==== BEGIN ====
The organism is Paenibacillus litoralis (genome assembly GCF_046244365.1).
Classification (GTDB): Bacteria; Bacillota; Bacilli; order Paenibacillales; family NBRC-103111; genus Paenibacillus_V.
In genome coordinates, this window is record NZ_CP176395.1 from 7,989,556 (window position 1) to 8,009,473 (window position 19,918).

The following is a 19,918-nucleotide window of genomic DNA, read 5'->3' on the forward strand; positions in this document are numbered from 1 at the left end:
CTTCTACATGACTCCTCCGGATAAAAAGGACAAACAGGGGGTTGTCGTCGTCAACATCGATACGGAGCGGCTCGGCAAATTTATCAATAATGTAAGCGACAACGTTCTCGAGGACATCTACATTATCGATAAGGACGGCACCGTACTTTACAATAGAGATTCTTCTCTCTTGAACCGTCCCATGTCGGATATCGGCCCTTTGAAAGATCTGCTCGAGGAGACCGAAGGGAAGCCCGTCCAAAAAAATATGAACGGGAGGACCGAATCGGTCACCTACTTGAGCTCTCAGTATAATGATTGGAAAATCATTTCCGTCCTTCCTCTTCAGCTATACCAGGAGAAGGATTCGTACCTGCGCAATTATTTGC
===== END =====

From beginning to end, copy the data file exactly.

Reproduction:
The organism is Paenibacillus litoralis (genome assembly GCF_046244365.1).
Classification (GTDB): Bacteria; Bacillota; Bacilli; order Paenibacillales; family NBRC-103111; genus Paenibacillus_V.
In genome coordinates, this window is record NZ_CP176395.1 from 7,989,556 (window position 1) to 8,009,473 (window position 19,918).

The following is a 19,918-nucleotide window of genomic DNA, read 5'->3' on the forward strand; positions in this document are numbered from 1 at the left end:
CTTCTACATGACTCCTCCGGATAAAAAGGACAAACAGGGGGTTGTCGTCGTCAACATCGATACGGAGCGGCTCGGCAAATTTATCAATAATGTAAGCGACAACGTTCTCGAGGACATCTACATTATCGATAAGGACGGCACCGTACTTTACAATAGAGATTCTTCTCTCTTGAACCGTCCCATGTCGGATATCGGCCCTTTGAAAGATCTGCTCGAGGAGACCGAAGGGAAGCCCGTCCAAAAAAATATGAACGGGAGGACCGAATCGGTCACCTACTTGAGCTCTCAGTATAATGATTGGAAAATCATTTCCGTCCTTCCTCTTCAGCTATACCAGGAGAAGGATTCGTACCTGCGCAATTATTTGC